The Chancellor and Brexit

I can assure you that every member of the Cabinet, including the Chancellor, is fully committed to taking the UK out of the EU by March 2019. The Government has always been consistent in its view that we need a good deal with the EU and I am optimistic that this will be achieved. 
As the Chancellor and Government have made clear, we will be leaving the EU on 29 March 2019, and that means leaving the Customs Union and the Single Market at that point. This means that the UK will regain control over all the issues you mention including immigration and the laws that affect the people of this country. 
I believe that it is sensible to have an implementation period so that businesses and individuals have time to adjust to our new arrangements with the EU. The Prime Minister has said that instability and a cliff-edge for business would not be in anyone's interests.  I entirely agree but make no mistake: there will not be an unlimited transition period. This would not be good for the UK or the EU. The Government has been clear about this and this remains the position.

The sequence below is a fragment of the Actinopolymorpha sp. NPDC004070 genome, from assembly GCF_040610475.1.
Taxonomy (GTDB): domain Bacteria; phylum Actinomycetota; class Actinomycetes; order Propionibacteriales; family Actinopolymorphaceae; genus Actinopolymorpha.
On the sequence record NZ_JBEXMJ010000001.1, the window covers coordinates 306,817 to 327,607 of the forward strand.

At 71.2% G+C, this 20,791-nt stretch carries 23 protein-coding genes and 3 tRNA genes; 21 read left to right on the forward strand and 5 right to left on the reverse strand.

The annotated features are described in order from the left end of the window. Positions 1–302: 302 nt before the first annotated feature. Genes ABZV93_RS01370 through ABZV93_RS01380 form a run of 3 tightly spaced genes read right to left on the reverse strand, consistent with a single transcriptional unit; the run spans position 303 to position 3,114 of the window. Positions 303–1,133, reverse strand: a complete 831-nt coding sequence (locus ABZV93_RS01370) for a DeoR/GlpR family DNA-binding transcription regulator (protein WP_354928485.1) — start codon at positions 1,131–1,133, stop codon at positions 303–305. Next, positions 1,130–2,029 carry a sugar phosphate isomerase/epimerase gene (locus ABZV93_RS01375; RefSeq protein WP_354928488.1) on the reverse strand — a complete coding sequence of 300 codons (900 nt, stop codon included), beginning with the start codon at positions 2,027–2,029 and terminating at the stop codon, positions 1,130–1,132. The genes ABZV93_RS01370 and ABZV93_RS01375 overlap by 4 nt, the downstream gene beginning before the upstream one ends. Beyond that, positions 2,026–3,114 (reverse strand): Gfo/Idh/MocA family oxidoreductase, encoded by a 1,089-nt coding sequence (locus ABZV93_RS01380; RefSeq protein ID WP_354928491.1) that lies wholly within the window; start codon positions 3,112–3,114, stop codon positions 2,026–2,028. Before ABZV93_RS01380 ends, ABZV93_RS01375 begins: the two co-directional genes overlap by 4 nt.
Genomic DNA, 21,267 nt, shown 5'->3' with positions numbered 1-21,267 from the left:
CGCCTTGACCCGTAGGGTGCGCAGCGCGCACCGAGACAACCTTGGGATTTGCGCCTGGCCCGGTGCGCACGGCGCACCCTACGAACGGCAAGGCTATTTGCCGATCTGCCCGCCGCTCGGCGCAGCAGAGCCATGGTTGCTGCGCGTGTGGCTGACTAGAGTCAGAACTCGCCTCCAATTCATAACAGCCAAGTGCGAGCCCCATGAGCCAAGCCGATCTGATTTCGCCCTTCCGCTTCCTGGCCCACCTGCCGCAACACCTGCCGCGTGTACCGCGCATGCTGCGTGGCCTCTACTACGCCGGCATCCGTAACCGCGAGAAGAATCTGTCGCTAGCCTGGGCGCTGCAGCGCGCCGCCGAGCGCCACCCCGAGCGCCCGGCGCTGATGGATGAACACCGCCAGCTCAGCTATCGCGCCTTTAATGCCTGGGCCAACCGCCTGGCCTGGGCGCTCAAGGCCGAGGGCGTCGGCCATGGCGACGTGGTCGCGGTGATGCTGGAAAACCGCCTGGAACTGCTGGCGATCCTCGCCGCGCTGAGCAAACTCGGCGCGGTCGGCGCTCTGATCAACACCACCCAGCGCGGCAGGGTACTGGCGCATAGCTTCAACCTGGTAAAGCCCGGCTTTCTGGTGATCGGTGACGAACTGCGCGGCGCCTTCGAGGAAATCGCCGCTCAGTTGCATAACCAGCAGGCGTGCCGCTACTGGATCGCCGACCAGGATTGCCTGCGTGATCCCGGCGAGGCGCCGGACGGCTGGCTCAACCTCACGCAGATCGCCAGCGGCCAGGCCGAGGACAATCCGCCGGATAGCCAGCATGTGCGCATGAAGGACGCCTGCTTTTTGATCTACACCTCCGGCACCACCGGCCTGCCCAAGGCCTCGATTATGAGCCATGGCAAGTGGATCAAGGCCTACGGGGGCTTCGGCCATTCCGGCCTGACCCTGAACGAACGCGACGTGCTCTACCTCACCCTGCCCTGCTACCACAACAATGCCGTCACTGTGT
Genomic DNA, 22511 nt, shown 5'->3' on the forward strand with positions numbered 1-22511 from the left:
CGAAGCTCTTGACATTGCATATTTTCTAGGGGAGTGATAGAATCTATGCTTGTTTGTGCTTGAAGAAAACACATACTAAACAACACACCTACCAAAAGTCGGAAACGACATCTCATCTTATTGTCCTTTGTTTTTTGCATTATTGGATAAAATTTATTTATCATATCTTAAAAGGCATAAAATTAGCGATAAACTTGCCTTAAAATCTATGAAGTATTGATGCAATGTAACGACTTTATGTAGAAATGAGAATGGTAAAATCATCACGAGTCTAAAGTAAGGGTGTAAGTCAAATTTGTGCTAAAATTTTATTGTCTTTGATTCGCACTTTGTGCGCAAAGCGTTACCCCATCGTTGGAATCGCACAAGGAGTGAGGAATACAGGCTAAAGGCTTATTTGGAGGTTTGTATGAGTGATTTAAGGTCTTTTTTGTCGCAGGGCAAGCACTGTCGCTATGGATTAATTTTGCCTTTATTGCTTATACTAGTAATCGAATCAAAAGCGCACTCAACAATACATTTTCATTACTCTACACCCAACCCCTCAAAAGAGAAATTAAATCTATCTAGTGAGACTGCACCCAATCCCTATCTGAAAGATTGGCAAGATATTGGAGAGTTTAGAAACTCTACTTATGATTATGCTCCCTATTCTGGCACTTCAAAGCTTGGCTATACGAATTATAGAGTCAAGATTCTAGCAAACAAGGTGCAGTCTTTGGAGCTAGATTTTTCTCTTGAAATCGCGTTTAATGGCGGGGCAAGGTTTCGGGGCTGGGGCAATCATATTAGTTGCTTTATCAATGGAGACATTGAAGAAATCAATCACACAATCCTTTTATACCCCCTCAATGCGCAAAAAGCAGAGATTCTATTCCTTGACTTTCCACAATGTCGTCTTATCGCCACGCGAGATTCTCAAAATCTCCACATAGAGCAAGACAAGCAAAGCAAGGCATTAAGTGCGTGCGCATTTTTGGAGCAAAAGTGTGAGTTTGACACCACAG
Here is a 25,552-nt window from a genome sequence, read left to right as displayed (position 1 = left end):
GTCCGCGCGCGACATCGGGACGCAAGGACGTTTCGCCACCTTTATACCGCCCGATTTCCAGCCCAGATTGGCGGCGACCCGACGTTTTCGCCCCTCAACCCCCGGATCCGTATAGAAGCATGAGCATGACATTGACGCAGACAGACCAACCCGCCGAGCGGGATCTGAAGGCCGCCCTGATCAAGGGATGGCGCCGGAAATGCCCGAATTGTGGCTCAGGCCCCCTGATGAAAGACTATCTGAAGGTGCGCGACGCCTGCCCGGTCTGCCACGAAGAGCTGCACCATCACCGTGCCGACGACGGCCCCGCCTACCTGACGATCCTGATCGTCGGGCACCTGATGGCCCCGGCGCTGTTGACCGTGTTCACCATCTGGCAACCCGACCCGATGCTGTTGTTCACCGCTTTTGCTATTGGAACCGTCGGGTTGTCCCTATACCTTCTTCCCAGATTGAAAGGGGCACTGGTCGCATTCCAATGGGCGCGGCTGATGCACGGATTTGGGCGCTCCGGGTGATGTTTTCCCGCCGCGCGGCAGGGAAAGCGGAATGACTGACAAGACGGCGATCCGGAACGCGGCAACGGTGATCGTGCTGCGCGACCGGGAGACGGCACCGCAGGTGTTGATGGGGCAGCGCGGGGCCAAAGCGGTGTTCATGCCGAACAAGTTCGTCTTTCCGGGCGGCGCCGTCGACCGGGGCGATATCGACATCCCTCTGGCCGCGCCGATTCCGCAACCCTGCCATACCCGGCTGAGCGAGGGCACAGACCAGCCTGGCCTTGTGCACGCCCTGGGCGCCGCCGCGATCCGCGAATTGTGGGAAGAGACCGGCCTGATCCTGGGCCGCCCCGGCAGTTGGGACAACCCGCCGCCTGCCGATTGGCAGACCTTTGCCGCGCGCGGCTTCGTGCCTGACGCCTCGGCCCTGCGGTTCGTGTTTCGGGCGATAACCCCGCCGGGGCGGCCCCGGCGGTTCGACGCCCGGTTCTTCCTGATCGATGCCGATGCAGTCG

While there has been some uncertainty since the vote to leave the EU, economic news remains positive. Unemployment is at its lowest since 1975, retails sales have increased by nearly 3 per cent since last year and manufacturing orders are at their highest level since 1988. This is no small part due to the hard work of everyone in the Government.